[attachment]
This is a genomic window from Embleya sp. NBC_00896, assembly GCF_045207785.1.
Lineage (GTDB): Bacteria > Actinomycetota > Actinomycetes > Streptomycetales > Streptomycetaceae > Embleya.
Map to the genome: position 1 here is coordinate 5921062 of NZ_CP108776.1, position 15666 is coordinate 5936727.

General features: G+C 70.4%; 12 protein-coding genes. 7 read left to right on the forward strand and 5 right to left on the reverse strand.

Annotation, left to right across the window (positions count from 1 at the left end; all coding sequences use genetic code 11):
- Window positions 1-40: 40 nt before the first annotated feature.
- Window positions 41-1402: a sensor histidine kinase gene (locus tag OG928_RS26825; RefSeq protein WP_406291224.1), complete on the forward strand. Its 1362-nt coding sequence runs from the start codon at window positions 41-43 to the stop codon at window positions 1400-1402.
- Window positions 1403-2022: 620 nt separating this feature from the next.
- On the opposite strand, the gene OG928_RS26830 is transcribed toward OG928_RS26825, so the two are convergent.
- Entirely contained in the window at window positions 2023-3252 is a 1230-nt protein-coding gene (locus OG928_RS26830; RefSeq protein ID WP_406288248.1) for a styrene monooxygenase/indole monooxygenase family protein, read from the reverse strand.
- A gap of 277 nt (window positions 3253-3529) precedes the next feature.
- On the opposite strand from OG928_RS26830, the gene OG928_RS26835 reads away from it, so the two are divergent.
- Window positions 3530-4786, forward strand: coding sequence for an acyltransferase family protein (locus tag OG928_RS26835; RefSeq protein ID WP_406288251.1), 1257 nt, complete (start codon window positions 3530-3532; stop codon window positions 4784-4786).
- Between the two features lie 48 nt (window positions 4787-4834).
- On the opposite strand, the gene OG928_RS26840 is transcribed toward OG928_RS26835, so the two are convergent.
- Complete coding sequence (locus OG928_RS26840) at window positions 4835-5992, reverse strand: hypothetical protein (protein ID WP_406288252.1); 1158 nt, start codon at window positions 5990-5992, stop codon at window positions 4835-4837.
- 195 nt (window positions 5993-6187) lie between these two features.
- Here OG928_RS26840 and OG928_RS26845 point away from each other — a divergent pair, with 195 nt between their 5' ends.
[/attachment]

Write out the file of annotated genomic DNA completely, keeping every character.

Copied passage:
This is a genomic window from Embleya sp. NBC_00896, assembly GCF_045207785.1.
Lineage (GTDB): Bacteria > Actinomycetota > Actinomycetes > Streptomycetales > Streptomycetaceae > Embleya.
Map to the genome: position 1 here is coordinate 5921062 of NZ_CP108776.1, position 15666 is coordinate 5936727.

General features: G+C 70.4%; 12 protein-coding genes. 7 read left to right on the forward strand and 5 right to left on the reverse strand.

Annotation, left to right across the window (positions count from 1 at the left end; all coding sequences use genetic code 11):
- Window positions 1-40: 40 nt before the first annotated feature.
- Window positions 41-1402: a sensor histidine kinase gene (locus tag OG928_RS26825; RefSeq protein WP_406291224.1), complete on the forward strand. Its 1362-nt coding sequence runs from the start codon at window positions 41-43 to the stop codon at window positions 1400-1402.
- Window positions 1403-2022: 620 nt separating this feature from the next.
- On the opposite strand, the gene OG928_RS26830 is transcribed toward OG928_RS26825, so the two are convergent.
- Entirely contained in the window at window positions 2023-3252 is a 1230-nt protein-coding gene (locus OG928_RS26830; RefSeq protein ID WP_406288248.1) for a styrene monooxygenase/indole monooxygenase family protein, read from the reverse strand.
- A gap of 277 nt (window positions 3253-3529) precedes the next feature.
- On the opposite strand from OG928_RS26830, the gene OG928_RS26835 reads away from it, so the two are divergent.
- Window positions 3530-4786, forward strand: coding sequence for an acyltransferase family protein (locus tag OG928_RS26835; RefSeq protein ID WP_406288251.1), 1257 nt, complete (start codon window positions 3530-3532; stop codon window positions 4784-4786).
- Between the two features lie 48 nt (window positions 4787-4834).
- On the opposite strand, the gene OG928_RS26840 is transcribed toward OG928_RS26835, so the two are convergent.
- Complete coding sequence (locus OG928_RS26840) at window positions 4835-5992, reverse strand: hypothetical protein (protein ID WP_406288252.1); 1158 nt, start codon at window positions 5990-5992, stop codon at window positions 4835-4837.
- 195 nt (window positions 5993-6187) lie between these two features.
- Here OG928_RS26840 and OG928_RS26845 point away from each other — a divergent pair, with 195 nt between their 5' ends.